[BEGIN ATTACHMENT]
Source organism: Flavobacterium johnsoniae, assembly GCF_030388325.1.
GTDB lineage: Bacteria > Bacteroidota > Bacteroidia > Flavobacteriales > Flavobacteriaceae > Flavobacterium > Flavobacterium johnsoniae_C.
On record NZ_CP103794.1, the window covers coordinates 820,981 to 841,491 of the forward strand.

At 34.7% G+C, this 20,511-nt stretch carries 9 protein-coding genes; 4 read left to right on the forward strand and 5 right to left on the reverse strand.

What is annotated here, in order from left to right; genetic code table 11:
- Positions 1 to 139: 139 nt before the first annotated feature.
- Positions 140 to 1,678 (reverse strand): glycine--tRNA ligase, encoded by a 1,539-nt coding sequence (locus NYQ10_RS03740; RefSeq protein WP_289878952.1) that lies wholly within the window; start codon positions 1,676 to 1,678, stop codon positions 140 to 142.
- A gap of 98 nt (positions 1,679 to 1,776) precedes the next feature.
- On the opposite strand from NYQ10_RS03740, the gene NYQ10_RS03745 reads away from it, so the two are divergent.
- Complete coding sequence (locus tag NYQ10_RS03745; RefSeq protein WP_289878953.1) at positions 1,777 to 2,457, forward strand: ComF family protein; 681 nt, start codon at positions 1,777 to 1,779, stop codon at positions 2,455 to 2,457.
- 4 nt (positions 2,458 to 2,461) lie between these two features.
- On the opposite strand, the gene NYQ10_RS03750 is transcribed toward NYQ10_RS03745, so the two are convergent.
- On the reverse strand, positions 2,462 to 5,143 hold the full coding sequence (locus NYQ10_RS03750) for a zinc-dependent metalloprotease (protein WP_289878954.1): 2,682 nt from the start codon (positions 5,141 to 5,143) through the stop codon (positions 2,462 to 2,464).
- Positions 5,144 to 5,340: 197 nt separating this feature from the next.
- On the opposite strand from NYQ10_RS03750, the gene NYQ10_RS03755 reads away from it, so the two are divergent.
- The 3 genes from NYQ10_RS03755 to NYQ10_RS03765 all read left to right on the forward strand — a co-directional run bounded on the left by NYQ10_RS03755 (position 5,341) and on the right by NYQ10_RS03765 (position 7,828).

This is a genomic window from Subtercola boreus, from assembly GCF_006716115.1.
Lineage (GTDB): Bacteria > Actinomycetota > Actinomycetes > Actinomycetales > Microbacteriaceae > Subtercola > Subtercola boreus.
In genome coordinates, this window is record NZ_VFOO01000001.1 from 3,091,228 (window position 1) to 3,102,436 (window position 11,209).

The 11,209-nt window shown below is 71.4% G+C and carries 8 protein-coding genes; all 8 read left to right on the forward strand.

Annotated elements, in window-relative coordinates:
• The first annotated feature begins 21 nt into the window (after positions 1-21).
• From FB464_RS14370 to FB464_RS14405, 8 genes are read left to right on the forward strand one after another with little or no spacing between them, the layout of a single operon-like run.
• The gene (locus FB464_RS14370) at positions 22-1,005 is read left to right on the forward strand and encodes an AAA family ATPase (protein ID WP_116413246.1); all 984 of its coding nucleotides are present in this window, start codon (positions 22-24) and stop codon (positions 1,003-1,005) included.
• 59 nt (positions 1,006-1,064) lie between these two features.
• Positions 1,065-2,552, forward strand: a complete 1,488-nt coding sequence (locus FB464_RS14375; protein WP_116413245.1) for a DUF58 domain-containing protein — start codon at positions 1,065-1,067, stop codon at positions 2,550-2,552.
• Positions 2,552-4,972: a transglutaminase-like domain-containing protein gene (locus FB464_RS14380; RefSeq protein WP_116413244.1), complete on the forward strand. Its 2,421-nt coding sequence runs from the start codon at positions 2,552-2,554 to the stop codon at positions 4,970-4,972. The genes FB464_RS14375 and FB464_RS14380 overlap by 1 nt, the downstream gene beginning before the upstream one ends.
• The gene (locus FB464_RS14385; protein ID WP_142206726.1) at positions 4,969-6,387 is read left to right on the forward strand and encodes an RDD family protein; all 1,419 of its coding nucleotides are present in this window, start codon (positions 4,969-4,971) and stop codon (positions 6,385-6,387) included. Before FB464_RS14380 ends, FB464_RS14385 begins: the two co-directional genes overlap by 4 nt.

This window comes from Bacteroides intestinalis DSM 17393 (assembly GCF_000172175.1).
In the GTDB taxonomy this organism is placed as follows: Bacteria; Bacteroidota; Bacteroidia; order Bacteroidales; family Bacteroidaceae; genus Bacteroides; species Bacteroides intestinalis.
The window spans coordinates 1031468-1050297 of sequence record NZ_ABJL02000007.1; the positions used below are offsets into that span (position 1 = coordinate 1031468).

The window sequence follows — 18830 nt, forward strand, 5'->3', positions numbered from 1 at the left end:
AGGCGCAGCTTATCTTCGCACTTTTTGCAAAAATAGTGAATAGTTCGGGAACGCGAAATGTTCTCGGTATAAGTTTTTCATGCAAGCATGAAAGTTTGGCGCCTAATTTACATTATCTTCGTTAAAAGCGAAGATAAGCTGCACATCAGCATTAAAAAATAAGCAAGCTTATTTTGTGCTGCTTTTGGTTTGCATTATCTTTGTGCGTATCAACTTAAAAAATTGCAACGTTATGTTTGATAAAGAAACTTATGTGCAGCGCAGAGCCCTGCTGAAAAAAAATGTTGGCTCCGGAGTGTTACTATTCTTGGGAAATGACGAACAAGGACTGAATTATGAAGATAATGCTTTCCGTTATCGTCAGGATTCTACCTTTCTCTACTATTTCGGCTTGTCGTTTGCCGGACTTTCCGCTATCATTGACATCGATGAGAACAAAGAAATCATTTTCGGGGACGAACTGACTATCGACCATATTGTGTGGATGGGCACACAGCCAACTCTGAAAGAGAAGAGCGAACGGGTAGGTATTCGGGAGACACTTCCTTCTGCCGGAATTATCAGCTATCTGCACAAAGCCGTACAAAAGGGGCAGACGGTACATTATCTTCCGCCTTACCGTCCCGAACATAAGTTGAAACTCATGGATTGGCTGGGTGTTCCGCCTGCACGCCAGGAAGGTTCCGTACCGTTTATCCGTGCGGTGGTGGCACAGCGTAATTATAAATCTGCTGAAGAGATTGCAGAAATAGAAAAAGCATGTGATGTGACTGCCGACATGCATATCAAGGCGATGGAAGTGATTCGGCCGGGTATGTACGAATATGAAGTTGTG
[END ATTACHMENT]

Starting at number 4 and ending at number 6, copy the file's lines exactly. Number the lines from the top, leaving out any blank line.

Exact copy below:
At 34.7% G+C, this 20,511-nt stretch carries 9 protein-coding genes; 4 read left to right on the forward strand and 5 right to left on the reverse strand.

What is annotated here, in order from left to right; genetic code table 11:
- Positions 1 to 139: 139 nt before the first annotated feature.